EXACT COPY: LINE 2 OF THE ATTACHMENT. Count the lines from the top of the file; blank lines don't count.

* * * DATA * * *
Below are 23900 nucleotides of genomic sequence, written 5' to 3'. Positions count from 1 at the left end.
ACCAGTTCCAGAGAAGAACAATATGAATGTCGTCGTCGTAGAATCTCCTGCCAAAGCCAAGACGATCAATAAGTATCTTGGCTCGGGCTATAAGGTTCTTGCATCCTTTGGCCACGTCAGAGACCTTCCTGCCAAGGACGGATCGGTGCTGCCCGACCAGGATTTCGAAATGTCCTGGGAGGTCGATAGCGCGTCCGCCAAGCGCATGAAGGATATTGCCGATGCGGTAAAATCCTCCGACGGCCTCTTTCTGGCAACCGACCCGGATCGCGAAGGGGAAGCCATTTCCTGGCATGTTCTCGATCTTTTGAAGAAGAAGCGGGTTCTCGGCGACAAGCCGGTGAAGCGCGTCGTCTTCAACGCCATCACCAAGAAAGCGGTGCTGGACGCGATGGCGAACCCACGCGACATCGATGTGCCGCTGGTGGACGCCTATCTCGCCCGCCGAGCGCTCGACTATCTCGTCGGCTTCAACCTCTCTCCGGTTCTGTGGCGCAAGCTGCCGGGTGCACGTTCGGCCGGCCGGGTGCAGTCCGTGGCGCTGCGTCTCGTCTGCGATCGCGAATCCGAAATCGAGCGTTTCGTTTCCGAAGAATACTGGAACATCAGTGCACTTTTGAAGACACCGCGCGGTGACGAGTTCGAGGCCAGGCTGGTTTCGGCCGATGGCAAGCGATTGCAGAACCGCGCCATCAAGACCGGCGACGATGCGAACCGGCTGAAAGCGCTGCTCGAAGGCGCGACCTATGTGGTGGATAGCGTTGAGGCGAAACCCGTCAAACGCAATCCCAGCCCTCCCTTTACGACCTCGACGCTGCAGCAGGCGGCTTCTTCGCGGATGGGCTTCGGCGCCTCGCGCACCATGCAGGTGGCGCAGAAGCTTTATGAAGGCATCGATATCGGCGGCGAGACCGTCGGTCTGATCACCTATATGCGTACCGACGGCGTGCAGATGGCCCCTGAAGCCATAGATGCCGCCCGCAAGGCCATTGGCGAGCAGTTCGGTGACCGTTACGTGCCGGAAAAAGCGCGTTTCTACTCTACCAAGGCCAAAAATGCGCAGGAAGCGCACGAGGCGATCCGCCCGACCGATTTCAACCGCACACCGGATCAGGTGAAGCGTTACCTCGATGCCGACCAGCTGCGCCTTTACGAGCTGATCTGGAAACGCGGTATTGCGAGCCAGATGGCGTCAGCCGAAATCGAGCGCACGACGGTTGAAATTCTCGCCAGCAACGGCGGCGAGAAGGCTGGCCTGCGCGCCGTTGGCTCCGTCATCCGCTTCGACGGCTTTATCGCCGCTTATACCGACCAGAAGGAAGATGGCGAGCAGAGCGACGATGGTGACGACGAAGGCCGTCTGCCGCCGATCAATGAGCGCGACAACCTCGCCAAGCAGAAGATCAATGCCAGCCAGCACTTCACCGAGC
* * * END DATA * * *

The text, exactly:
ACCAGTTCCAGAGAAGAACAATATGAATGTCGTCGTCGTAGAATCTCCTGCCAAAGCCAAGACGATCAATAAGTATCTTGGCTCGGGCTATAAGGTTCTTGCATCCTTTGGCCACGTCAGAGACCTTCCTGCCAAGGACGGATCGGTGCTGCCCGACCAGGATTTCGAAATGTCCTGGGAGGTCGATAGCGCGTCCGCCAAGCGCATGAAGGATATTGCCGATGCGGTAAAATCCTCCGACGGCCTCTTTCTGGCAACCGACCCGGATCGCGAAGGGGAAGCCATTTCCTGGCATGTTCTCGATCTTTTGAAGAAGAAGCGGGTTCTCGGCGACAAGCCGGTGAAGCGCGTCGTCTTCAACGCCATCACCAAGAAAGCGGTGCTGGACGCGATGGCGAACCCACGCGACATCGATGTGCCGCTGGTGGACGCCTATCTCGCCCGCCGAGCGCTCGACTATCTCGTCGGCTTCAACCTCTCTCCGGTTCTGTGGCGCAAGCTGCCGGGTGCACGTTCGGCCGGCCGGGTGCAGTCCGTGGCGCTGCGTCTCGTCTGCGATCGCGAATCCGAAATCGAGCGTTTCGTTTCCGAAGAATACTGGAACATCAGTGCACTTTTGAAGACACCGCGCGGTGACGAGTTCGAGGCCAGGCTGGTTTCGGCCGATGGCAAGCGATTGCAGAACCGCGCCATCAAGACCGGCGACGATGCGAACCGGCTGAAAGCGCTGCTCGAAGGCGCGACCTATGTGGTGGATAGCGTTGAGGCGAAACCCGTCAAACGCAATCCCAGCCCTCCCTTTACGACCTCGACGCTGCAGCAGGCGGCTTCTTCGCGGATGGGCTTCGGCGCCTCGCGCACCATGCAGGTGGCGCAGAAGCTTTATGAAGGCATCGATATCGGCGGCGAGACCGTCGGTCTGATCACCTATATGCGTACCGACGGCGTGCAGATGGCCCCTGAAGCCATAGATGCCGCCCGCAAGGCCATTGGCGAGCAGTTCGGTGACCGTTACGTGCCGGAAAAAGCGCGTTTCTACTCTACCAAGGCCAAAAATGCGCAGGAAGCGCACGAGGCGATCCGCCCGACCGATTTCAACCGCACACCGGATCAGGTGAAGCGTTACCTCGATGCCGACCAGCTGCGCCTTTACGAGCTGATCTGGAAACGCGGTATTGCGAGCCAGATGGCGTCAGCCGAAATCGAGCGCACGACGGTTGAAATTCTCGCCAGCAACGGCGGCGAGAAGGCTGGCCTGCGCGCCGTTGGCTCCGTCATCCGCTTCGACGGCTTTATCGCCGCTTATACCGACCAGAAGGAAGATGGCGAGCAGAGCGACGATGGTGACGACGAAGGCCGTCTGCCGCCGATCAATGAGCGCGACAACCTCGCCAAGCAGAAGATCAATGCCAGCCAGCACTTCACCGAGC